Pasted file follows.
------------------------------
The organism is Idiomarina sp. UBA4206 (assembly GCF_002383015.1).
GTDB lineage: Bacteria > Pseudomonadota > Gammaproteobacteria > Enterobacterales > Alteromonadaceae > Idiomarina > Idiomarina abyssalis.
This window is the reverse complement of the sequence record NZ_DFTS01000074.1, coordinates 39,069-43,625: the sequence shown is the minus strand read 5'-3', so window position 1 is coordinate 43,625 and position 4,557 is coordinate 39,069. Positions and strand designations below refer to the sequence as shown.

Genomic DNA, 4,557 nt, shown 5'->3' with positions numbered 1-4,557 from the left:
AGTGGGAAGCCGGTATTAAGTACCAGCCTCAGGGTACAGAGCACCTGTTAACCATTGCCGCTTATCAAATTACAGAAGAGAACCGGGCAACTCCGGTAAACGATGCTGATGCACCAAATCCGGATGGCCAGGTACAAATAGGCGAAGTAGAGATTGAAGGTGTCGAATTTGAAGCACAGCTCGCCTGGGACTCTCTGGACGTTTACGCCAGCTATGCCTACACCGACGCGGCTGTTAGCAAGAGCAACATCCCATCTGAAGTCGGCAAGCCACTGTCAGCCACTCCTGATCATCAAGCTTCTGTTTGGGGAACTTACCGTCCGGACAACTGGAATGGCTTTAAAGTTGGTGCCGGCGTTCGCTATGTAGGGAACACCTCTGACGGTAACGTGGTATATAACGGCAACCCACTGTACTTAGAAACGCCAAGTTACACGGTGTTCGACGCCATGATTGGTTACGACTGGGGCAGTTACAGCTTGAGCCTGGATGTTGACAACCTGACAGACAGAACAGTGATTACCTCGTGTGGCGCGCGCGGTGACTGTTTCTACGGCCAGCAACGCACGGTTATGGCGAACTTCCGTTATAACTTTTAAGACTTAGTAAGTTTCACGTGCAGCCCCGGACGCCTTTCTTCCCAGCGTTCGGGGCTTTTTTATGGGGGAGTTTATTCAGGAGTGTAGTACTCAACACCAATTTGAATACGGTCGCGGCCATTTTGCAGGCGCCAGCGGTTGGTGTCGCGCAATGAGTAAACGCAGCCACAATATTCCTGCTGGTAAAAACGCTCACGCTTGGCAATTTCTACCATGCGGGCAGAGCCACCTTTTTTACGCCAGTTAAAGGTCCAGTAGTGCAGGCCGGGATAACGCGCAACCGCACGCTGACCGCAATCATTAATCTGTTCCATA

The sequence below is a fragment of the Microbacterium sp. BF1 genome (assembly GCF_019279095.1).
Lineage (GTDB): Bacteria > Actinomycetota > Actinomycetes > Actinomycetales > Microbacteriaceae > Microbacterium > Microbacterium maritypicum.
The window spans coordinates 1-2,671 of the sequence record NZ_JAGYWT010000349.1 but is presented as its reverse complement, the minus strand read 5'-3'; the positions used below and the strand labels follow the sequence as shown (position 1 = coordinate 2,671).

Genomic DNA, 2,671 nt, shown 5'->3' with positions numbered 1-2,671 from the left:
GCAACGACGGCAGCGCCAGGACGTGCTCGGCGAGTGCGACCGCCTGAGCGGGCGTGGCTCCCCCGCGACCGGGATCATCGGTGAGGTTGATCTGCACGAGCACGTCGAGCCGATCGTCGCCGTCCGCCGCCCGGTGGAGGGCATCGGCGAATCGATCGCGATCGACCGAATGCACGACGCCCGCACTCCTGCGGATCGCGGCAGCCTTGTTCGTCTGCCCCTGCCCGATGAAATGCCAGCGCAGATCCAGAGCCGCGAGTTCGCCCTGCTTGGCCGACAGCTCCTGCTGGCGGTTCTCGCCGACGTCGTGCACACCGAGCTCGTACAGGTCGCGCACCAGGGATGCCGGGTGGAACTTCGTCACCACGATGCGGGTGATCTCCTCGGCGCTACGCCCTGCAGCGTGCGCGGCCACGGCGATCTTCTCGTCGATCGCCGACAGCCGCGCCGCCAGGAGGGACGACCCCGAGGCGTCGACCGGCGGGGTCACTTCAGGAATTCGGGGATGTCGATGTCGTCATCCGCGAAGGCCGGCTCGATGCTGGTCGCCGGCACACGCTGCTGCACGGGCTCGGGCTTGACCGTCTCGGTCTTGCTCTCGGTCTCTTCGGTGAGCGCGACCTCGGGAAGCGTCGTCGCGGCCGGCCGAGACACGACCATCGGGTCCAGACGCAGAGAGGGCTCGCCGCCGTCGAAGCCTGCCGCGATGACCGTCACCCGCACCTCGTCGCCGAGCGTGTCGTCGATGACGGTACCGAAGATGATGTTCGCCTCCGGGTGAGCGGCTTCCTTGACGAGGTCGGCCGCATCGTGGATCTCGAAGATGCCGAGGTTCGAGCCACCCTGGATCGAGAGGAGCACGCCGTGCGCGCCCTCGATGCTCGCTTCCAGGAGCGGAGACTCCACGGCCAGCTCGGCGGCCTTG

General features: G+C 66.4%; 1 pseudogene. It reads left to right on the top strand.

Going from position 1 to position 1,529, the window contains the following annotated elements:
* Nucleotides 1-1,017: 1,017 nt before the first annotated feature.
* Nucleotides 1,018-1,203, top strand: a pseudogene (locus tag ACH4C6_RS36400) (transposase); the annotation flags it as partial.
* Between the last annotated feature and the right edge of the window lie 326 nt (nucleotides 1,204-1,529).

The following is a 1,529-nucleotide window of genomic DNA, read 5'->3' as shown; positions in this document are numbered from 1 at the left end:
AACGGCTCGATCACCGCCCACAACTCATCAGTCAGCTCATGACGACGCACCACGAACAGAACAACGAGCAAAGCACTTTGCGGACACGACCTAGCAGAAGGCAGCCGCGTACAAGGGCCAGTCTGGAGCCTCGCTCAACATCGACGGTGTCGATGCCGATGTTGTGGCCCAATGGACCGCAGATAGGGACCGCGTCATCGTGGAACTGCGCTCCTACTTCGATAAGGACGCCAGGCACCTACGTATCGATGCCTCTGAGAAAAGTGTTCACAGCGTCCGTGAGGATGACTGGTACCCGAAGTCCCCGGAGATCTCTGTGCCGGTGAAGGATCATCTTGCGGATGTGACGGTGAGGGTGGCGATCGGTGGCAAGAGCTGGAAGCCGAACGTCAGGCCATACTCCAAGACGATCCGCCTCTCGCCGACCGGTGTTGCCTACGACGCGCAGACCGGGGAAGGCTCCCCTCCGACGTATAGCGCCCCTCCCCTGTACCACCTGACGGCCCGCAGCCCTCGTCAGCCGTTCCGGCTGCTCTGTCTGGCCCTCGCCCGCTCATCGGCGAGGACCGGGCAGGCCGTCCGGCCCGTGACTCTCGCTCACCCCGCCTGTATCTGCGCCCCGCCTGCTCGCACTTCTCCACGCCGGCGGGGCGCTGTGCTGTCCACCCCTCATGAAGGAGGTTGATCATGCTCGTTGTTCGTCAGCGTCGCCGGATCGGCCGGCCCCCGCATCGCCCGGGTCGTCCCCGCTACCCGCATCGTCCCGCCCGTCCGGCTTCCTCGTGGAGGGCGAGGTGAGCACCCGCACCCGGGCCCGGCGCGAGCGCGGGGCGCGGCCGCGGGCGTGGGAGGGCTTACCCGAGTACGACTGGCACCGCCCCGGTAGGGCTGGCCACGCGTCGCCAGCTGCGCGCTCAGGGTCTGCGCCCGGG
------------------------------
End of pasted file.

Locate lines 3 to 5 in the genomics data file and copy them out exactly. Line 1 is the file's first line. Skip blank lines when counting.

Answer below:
This window is the reverse complement of the sequence record NZ_DFTS01000074.1, coordinates 39,069-43,625: the sequence shown is the minus strand read 5'-3', so window position 1 is coordinate 43,625 and position 4,557 is coordinate 39,069. Positions and strand designations below refer to the sequence as shown.

Genomic DNA, 4,557 nt, shown 5'->3' with positions numbered 1-4,557 from the left:
AGTGGGAAGCCGGTATTAAGTACCAGCCTCAGGGTACAGAGCACCTGTTAACCATTGCCGCTTATCAAATTACAGAAGAGAACCGGGCAACTCCGGTAAACGATGCTGATGCACCAAATCCGGATGGCCAGGTACAAATAGGCGAAGTAGAGATTGAAGGTGTCGAATTTGAAGCACAGCTCGCCTGGGACTCTCTGGACGTTTACGCCAGCTATGCCTACACCGACGCGGCTGTTAGCAAGAGCAACATCCCATCTGAAGTCGGCAAGCCACTGTCAGCCACTCCTGATCATCAAGCTTCTGTTTGGGGAACTTACCGTCCGGACAACTGGAATGGCTTTAAAGTTGGTGCCGGCGTTCGCTATGTAGGGAACACCTCTGACGGTAACGTGGTATATAACGGCAACCCACTGTACTTAGAAACGCCAAGTTACACGGTGTTCGACGCCATGATTGGTTACGACTGGGGCAGTTACAGCTTGAGCCTGGATGTTGACAACCTGACAGACAGAACAGTGATTACCTCGTGTGGCGCGCGCGGTGACTGTTTCTACGGCCAGCAACGCACGGTTATGGCGAACTTCCGTTATAACTTTTAAGACTTAGTAAGTTTCACGTGCAGCCCCGGACGCCTTTCTTCCCAGCGTTCGGGGCTTTTTTATGGGGGAGTTTATTCAGGAGTGTAGTACTCAACACCAATTTGAATACGGTCGCGGCCATTTTGCAGGCGCCAGCGGTTGGTGTCGCGCAATGAGTAAACGCAGCCACAATATTCCTGCTGGTAAAAACGCTCACGCTTGGCAATTTCTACCATGCGGGCAGAGCCACCTTTTTTACGCCAGTTAAAGGTCCAGTAGTGCAGGCCGGGATAACGCGCAACCGCACGCTGACCGCAATCATTAATCTGTTCCATA